Military Suicides

By Randy Moraitis, MA, CIP, BCPC

Over the past week multiple news agencies published stories about a new trend of veterans committing suicide on VA hospital campuses after receiving inadequate care from individual VA facilities. Nineteen suicides have occurred on VA campuses from October 2017 to November 2018 ― seven of them in parking lots, according to data the Washington Post obtained from the Department of Veterans Affairs. Concern has arisen that this is a new and gruesome form of protest by veterans to highlight how little help they were given in their time of need by the VA system. Here is a link to the story run by the Washington Post.
Parking Lot Suicides

The issue of military suicide has been a topic of great interest to me since 2013, when the VA released a study that covered suicides from 1999 to 2010, which showed that roughly 22 veterans were dying by suicide per day, or one every 65 minutes. Some sources, such as CNN and USA Today suggest that this rate may actually be low and not include some homeless veterans.

As someone with many military family and friends (including my own son), I am very passionate about educating the public about this issue, and providing solutions to help prevent military suicides.

Over five years ago we launched the nonprofit foundation CarePossible which provides free mental health and addiction treatment to veterans and military families. In that time we have been honored to help serve and save many veterans and military families.

The latest reports show that there are now 20.6 military suicides daily in our country. Wonderful news that the number has gone down slightly, but that is still way too many men and women who served our country dying unnecessarily. You can click here for a detailed report on military suicide by state.

If you have a veteran in your life, please reach out to them regularly. And if you recognize any of the following signs of suicide in yourself or others, please reach out for support:

  • Feeling hopeless, trapped, or like there’s no way out
  • Having persistent or worsening trouble sleeping or eating
  • Feeling anxious or agitated
  • Feeling like there is no reason to live
  • Feeling rage or anger
  • Engaging in risky activities without thinking of the consequences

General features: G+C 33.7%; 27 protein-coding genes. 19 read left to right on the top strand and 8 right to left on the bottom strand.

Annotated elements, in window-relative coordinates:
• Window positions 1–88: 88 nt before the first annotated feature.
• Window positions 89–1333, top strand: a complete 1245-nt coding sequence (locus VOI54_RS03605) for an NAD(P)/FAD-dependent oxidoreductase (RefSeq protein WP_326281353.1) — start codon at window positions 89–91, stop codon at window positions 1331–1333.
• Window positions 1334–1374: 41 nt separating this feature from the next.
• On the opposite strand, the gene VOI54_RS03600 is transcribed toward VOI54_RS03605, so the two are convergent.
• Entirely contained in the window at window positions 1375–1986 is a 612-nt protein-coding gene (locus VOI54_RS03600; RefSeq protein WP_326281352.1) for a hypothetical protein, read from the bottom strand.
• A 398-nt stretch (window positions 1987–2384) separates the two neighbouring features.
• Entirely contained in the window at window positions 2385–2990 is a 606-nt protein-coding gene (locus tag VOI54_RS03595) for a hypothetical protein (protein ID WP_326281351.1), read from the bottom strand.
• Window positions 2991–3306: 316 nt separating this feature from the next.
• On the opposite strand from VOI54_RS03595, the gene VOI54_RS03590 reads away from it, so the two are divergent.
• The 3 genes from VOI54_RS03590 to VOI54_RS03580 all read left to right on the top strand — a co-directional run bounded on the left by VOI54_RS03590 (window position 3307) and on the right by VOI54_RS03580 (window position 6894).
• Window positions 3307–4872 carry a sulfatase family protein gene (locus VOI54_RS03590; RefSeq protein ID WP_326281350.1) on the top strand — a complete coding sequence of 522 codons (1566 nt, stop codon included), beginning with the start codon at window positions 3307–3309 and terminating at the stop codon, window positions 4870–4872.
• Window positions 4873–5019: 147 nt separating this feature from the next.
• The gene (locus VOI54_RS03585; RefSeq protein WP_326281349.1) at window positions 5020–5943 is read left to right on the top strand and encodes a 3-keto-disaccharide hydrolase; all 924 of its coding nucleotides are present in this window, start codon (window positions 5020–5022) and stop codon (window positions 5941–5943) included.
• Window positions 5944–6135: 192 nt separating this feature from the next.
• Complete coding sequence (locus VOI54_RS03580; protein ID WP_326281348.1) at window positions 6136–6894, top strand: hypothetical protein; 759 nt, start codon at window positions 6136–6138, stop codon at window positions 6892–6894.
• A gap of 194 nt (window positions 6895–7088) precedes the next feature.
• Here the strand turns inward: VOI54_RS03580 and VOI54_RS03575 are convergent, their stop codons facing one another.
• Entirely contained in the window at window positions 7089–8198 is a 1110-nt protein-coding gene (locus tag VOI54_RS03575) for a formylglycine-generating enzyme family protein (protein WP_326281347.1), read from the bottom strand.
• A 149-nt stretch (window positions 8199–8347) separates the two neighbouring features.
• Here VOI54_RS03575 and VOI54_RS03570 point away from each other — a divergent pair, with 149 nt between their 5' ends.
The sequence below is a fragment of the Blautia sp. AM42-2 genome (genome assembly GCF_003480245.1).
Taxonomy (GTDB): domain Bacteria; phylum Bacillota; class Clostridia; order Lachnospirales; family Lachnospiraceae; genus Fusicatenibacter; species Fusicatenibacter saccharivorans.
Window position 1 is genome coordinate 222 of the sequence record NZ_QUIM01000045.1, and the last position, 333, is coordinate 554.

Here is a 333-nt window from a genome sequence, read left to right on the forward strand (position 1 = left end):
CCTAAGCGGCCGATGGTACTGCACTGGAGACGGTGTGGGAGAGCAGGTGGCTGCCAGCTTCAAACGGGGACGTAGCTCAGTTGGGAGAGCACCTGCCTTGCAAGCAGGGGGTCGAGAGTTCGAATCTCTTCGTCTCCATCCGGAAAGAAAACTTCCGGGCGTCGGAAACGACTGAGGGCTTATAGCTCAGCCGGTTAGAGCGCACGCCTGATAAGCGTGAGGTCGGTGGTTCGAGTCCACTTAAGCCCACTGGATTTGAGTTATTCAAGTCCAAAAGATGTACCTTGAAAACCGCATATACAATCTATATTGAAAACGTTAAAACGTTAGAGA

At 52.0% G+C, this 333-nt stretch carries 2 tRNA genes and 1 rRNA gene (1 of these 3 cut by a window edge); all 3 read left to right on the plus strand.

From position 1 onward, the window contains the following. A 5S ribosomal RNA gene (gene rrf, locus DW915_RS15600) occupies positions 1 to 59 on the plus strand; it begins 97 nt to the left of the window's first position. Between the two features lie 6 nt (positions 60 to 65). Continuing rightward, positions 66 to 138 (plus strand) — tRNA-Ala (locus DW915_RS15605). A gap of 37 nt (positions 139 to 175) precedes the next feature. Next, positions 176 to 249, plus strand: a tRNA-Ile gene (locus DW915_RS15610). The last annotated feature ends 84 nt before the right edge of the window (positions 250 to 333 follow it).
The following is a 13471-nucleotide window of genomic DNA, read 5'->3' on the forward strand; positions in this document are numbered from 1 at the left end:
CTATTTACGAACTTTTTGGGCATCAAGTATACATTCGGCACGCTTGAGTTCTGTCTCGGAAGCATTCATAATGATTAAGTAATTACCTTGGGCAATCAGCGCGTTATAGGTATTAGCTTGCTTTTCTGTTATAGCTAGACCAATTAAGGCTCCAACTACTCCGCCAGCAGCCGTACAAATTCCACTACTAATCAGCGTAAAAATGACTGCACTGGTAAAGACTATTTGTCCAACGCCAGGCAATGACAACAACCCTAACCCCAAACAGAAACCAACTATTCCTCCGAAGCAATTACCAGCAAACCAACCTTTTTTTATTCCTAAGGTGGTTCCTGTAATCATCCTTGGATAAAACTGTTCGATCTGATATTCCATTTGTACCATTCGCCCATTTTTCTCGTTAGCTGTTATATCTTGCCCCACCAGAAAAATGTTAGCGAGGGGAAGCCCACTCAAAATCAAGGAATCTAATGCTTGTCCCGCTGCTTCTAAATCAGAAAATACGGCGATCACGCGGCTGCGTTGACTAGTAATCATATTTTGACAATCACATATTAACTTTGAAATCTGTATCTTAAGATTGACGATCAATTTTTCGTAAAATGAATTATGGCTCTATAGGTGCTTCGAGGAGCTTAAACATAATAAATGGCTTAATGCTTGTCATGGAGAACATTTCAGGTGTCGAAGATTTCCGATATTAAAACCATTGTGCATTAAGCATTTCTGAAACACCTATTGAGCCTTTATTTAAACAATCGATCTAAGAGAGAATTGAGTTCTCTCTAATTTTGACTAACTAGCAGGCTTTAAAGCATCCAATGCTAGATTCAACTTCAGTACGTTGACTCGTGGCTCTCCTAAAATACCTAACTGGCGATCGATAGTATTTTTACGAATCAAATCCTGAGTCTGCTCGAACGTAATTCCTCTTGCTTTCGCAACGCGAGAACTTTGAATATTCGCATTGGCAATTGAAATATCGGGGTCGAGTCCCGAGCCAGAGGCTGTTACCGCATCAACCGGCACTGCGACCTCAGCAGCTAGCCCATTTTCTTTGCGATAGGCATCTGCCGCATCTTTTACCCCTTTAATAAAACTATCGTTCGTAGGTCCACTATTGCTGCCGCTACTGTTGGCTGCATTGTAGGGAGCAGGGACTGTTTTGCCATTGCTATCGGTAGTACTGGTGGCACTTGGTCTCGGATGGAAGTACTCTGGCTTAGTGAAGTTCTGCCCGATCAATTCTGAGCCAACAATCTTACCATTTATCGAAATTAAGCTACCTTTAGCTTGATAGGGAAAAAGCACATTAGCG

• Increasing alcohol or drug misuse
  • Withdrawing from family and friends

The National Suicide Prevention Lifeline offers free and confidential support to anyone in distress 24/7. Call 1-800-273-8255 24 hours a day.

CarePossible offers free metal health and addiction treatment for veterans and military families. Call 949-303-8264 for more info or fill out an application for assistance here.

If you are reading this and you are struggling with depression and suicidal thoughts–please reach out for help! You matter! I care about you! Contact me at any of the options below:

Phone:        949-303-8264




Instagram:  @randymoraitis

About Randy Moraitis, MA, CIP, BCPC

Randy is married to Kim and they live in Laguna Niguel. Together they have a blended family of five adult children and three beautiful grandchildren. (If you don’t believe Randy, he will gladly show you pictures!)

Randy is a Certified Intervention Professional (CIP) and expert in helping families and individuals affected by addiction and/or mental health issues through counseling, coaching and interventions. He is an award-winning Board Certified Pastoral Counselor and is both licensed and ordained as a pastoral counselor. He has five professional coaching certifications and loves working with clients on executive coaching, life coaching, wellness coaching and recovery coaching. Randy has a master’s degree with emphasis in theology and counseling, a bachelor’s degree in management and leadership, and a certificate in health and fitness with emphasis in exercise physiology and sports psychology from UC Irvine. He has been leading groups, individuals and families to mental, physical and spiritual health in Orange County for over 25 years. His office is located in Laguna Niguel, CA.